The Sun Potion product uses reishi mushroom powder, which I tried mixing into coffee after reading about it on the beauty blog Into the Gloss. The Raw Complexions powder, which I mixed into almond milk, contains the herbs ashwagandha and astragalus root, which are used in Ayurvedic and Chinese medicines, respectively.
Both Fahad and Shah are cautious about adaptogen herbs.
“They are stimulants. You have to see how they relate to your hormones,” Fahad warned. “And you have to be careful about mixing adaptogens together. I don’t believe in any of it unless there’s been several clinical studies on humans.”
Adaptogens aren’t supposed to give you an instant boost like caffeine. The effects are subtler and they take weeks to develop. My acne-prone skin did become clearer over the 12 weeks. Without any other changes to my skincare routine, I didn’t suffer additional breakouts. I even went a few days without wearing concealer or foundation.
But when I told Shah, she observed that, sure, it could be the supplements. Or it could be the fact that I was eating marginally healthier during this experiment, drinking supplement-enhanced smoothies instead of chomping down doughnuts for breakfast.
The Price of Designer Packaging
I introduced Yu to the camera-ready supplements section at Sephora, where Hum Nutrition’s Runway Ready Skin, Hair & Nail Repair Kit is sold.
“I do not think beauty supplements in the form of oral pills are worth the money nor have they been proven to work,” the plastic surgeon said. She noted that the supplements sold by Sephora “read like a typical multivitamin” ― which, as noted, you can buy for less at a drugstore.
What does Yu recommend? “Eating a diet that meets the food pyramid devised by the United States Department of Agriculture to encourage healthy eating, [along] with a daily multivitamin, is sufficient.”
Similarly, the Perricone MD Omega 3 Supplements that I took are more or less the same thing as the fish oil capsules you can buy in big jars.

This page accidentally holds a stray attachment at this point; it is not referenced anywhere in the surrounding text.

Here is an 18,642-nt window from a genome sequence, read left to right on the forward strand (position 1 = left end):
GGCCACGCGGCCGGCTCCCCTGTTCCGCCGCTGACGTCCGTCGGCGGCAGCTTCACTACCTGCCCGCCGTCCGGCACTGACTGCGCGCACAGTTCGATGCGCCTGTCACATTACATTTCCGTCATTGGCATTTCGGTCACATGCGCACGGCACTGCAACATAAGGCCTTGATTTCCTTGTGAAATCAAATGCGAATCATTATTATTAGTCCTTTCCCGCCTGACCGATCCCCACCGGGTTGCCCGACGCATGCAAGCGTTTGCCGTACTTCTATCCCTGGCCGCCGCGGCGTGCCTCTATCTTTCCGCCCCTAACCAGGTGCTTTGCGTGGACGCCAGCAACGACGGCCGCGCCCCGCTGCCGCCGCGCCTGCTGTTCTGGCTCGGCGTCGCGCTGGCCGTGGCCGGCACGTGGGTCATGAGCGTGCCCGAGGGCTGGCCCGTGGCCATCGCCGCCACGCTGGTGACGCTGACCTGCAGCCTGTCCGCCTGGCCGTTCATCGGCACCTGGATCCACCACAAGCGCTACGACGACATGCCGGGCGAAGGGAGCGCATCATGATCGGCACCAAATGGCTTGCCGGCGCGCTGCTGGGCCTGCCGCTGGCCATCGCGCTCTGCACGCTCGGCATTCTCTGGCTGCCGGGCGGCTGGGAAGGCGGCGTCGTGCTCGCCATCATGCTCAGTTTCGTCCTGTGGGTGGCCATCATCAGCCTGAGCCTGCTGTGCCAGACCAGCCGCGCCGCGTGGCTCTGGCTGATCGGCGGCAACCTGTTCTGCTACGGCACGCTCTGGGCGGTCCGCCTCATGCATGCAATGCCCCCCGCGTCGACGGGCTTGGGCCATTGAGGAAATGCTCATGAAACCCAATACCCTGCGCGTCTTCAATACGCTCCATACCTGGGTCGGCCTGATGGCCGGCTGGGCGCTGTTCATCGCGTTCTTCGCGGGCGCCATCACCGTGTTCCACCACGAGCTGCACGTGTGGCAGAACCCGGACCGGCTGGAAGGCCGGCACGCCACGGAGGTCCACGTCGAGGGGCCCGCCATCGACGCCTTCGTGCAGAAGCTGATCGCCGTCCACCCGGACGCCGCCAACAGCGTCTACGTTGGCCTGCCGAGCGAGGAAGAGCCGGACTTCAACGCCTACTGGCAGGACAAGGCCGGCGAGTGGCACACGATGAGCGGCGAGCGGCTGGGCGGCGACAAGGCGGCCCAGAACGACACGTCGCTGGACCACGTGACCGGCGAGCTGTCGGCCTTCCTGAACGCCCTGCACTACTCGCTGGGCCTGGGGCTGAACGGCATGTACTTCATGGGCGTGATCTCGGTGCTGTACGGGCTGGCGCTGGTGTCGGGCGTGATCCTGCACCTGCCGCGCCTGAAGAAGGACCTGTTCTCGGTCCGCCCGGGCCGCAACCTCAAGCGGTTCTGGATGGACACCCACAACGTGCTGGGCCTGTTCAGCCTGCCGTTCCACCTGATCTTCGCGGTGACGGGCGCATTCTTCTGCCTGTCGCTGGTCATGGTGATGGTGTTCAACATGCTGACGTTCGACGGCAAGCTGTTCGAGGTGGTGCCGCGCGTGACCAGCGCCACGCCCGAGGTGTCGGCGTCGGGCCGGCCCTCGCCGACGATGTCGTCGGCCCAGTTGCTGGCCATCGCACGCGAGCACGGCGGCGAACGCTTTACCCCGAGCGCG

Omega 3 supplements are good for you, Fahad said, although she cautioned about eating too much fish, due to mercury poisoning. But you don’t have to pay a premium. Nordic Naturals, for example, are half the price of Perricone MD’s product if you buy in bulk.
A Note of Caution
Adding beauty vitamins and adaptogens to your daily routine won’t replace a healthy lifestyle ― or overcome genetics ― and taking too much of them can be risky.
In some cases, the active ingredient may cause harm. There may also be ingredients in the supplements that you didn’t sign up for — and they can have their own adverse effects.
Yu warned against “taking large, unsupervised doses” of some vitamins and supplements. Some ingredients, she said, “can interact and decrease the effectiveness of prescribed medications and others, such as vitamin K, can affect the natural clotting process.”
She also noted that it’s “difficult to ensure the quality or purity of products as consumers.” Yu herself does not typically recommend specific vitamins or supplements for the average person.
“In the wrong hands, supplements can be dangerous,” Shah agreed. “Just because [these supplements] are over the counter, they’re not free of risk.”
The Food and Drug Administration does not evaluate dietary supplements for safety or effectiveness before they’re sold to consumers, although the agency can take action if they later prove dangerous. Unlike medical drugs, supplements can’t be marketed “to treat, diagnose, prevent, or cure diseases.” The FDA is currently highlighting the risks of dietary products marketed as weight loss supplements, which may contain active ingredients that aren’t listed and could be harmful.
In short, checking with your doctor before embarking on a course of vitamins and herbs, even those with a long history in Eastern medicine, is a good idea.
Ultimately, it came down to cost for me: Adaptogenic tonics and designer vitamins add up. I’ve returned to my gummy bear multivitamins and half-priced omega 3 supplements, purchased in bulk from Costco. And I don’t look or feel the worse for it.